I love license plates. I love that bureaucrats have to get together and decide on a simple look and a few words to sum up an entire state. Imagine if you were designing a museum exhibit or trailside panel and had the same constraints—three or four words and a simple image—that are imposed on license plate designers.
Some states’ plates, like Colorado’s iconic mountains or Hawaii’s rainbow with the legend “Aloha State,” are simple and successful in my opinion.
In some states, it seems like they couldn’t make a decision and went with two messages. I imagine the argument in Idaho between the “Famous Potatoes” and the “Scenic Idaho” factions must have sounded like a “Tastes great!” vs. “Less filling!” debate. I also think that the “Famous Potatoes” people won the argument and some rogue “Scenic Idaho” proponent snuck the word “Scenic” in at the last second after all of the “Famous Potatoes” people had gone home for the night.
And in my native state of Pennsylvania, the “We give up!” state, we went with no message or image at all, just the name of our state and the state website. (We could have least gone with the state highway commission’s official motto: “Construction Ahead: Expect Delays.”)
The reason I bring this up is that Maryland just released a new standard-issue license plate, and it has not been well received. And when I say it has not been well received, what I mean is that it looks like the Maryland governor gave his six-year-old kid a lesson in Microsoft Publisher and how to access clip-art from the CD that came with the printer he bought in 1993 and set him to work.
I understand that graphic designers who change something that people have grown accustomed to often meet with resistance, so I was skeptical when I heard the negative reviews—until I saw the plates.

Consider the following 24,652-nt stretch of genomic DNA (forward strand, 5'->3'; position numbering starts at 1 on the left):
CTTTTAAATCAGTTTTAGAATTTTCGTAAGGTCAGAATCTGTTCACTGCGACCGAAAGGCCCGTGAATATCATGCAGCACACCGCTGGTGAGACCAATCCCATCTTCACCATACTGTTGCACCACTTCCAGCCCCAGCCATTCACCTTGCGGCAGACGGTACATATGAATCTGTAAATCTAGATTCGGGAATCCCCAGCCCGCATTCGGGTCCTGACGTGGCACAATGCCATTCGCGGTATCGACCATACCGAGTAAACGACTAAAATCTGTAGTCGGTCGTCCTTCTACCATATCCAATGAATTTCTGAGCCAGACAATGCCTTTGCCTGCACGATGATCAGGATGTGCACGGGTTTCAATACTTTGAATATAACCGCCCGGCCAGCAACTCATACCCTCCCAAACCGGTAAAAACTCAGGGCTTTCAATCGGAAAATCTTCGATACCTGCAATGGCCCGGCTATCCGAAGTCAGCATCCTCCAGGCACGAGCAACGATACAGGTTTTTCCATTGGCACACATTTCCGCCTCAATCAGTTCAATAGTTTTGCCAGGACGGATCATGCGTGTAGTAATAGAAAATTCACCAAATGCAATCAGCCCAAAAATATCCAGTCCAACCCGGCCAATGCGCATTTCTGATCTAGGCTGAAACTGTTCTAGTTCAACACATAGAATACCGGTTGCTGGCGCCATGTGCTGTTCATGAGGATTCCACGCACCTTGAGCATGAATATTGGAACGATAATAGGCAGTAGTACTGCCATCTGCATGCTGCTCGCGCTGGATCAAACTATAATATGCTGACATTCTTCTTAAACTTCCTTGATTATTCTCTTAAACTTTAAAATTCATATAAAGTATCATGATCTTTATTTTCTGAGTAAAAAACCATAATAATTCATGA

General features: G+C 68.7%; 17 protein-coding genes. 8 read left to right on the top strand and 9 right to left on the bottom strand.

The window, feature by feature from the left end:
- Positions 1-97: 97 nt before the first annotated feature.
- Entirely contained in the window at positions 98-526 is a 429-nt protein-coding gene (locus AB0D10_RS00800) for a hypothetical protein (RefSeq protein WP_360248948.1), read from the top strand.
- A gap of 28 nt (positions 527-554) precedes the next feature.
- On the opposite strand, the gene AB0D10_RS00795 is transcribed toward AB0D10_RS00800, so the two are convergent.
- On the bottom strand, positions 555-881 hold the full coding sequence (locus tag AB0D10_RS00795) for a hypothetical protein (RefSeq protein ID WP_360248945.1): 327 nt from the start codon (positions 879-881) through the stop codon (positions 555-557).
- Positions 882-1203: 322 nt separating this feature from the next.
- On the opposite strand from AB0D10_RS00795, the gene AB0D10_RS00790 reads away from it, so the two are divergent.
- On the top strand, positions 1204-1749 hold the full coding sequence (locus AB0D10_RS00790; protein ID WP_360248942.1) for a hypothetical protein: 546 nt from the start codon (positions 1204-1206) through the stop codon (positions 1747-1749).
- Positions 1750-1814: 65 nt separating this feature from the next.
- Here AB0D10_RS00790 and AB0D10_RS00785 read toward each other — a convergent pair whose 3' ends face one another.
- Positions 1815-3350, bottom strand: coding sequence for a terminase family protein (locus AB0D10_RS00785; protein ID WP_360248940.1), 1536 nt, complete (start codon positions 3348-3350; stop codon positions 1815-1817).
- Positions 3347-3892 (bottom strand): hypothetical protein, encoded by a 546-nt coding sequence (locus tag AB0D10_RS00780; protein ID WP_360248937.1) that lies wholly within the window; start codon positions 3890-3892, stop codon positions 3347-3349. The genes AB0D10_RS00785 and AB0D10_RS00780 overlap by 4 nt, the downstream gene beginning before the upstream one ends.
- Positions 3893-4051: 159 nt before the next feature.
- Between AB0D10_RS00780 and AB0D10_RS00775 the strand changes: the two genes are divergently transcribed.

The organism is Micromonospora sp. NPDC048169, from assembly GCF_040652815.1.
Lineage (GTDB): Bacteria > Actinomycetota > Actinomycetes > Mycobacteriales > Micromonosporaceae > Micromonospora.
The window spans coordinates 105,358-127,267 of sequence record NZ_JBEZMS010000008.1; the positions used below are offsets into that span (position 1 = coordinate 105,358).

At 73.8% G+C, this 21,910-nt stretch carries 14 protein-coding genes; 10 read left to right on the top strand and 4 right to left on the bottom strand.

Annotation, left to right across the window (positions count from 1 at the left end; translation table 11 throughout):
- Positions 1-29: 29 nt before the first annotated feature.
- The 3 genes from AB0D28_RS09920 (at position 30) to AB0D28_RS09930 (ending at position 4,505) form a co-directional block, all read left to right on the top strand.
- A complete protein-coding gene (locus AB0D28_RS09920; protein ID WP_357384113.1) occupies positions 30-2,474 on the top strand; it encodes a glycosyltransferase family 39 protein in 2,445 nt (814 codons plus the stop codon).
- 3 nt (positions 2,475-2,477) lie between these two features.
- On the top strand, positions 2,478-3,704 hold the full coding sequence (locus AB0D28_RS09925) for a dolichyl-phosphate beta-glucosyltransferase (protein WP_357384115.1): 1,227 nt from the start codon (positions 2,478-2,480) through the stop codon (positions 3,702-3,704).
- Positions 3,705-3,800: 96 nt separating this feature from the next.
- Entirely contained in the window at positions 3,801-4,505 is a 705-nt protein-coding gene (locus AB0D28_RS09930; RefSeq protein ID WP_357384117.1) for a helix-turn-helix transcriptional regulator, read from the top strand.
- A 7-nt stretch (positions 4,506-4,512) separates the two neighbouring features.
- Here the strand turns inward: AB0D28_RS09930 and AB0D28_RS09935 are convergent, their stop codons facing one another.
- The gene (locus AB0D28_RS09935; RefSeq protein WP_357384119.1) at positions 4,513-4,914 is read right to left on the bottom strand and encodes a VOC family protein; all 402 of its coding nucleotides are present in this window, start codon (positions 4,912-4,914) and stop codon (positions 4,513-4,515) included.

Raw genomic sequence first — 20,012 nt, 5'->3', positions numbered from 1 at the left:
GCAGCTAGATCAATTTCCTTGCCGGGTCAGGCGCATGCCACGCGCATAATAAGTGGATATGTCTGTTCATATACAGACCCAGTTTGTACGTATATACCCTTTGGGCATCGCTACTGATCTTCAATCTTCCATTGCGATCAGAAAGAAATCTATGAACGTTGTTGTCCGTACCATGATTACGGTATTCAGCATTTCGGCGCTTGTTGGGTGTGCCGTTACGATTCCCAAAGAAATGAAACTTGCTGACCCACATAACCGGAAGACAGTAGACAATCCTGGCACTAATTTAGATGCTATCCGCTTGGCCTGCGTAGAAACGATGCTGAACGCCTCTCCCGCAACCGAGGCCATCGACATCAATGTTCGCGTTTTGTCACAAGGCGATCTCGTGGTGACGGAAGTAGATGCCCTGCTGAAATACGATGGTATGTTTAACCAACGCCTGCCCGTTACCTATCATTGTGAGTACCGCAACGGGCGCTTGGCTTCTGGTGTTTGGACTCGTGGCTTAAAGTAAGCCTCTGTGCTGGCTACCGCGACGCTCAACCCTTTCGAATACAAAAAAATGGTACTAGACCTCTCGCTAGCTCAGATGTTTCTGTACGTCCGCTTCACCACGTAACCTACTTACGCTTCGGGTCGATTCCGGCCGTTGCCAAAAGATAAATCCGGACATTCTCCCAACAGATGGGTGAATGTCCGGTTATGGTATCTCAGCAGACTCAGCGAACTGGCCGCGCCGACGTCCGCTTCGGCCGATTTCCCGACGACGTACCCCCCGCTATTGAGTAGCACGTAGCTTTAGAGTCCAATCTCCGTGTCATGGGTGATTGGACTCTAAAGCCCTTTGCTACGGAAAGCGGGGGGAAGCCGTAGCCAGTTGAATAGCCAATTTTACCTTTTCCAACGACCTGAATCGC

The new plates, created by the Maryland War of 1812 Bicentennial Commission, commemorate the bicentennial of the War of 1812 with a depiction of Fort McHenry and the “bombs bursting in air” referenced in Francis Scott Key’s 1814 Star-Spangled Banner poem. The problem is that without the legend “War of 1812” included in the design, you’d think that the plates commemorate a Fourth of July celebration at the IKEA just off I-95. Eighty-six percent of the people who responded to an informal survey in The Washington Post prefer the old plates. (The article says, “Eight percent thought the new plate was beautiful.”) Letters to the editor in The Baltimore Sun and The Washington Post ripped the plates.
Bill Pencek, director of the Maryland War of 1812 Bicentennial Commission, responded to the criticism by saying:
We looked at the poll. It’s a great country. Everybody is entitled to their opinion.
So, at first, this seems cut and dry. A bunch of bureaucrats tried to cram too much content at too detailed a level into a medium that would not support it and the project failed. But there’s more! I am proud to present the first-ever IBD License Plate Conspiracy Theory. It seems that the commission knew the design was bad and that they did it on purpose.
Since the plates are standard issue, there is no extra fee for them. However, Maryland offers two other license plates: one with an image of a heron and one with a farm. The extra fees for these plates support the Chesapeake Bay Trust and the Maryland Agricultural Education Foundation, respectively. Bill Pencek, quoted in The Washington Post, says:
We didn’t want to compete with the other background plates. There was an intention to be beautiful, but not more beautiful than the bay plate or the farm plate.
This means that some designer was handed a project and told, “Do something not as good as these two other things.” Hence the warehouse and the starbursts.
Finally, my favorite license plate-related anecdote involves New Hampshire’s famous “Live Free or Die” motto. In 1977, a motorist named George Maynard covered the words “or Die” because they conflicted with his religious beliefs. The state of New Hampshire, ironically forgetting the sense of their state motto, prosecuted Maynard for violating a state law that prohibits altering license plates. Maynard was convicted, but the case went all the way to the US Supreme Court, where the ruling was overturned.
I would love to see what interpreters came up with if they were charged with the task of developing license plates for their sites. And since Shea and I will be conducting a couple training sessions in the next few weeks and we are always looking for ways to keep the class busy while we get coffee and talk about baseball, I may have just had an idea.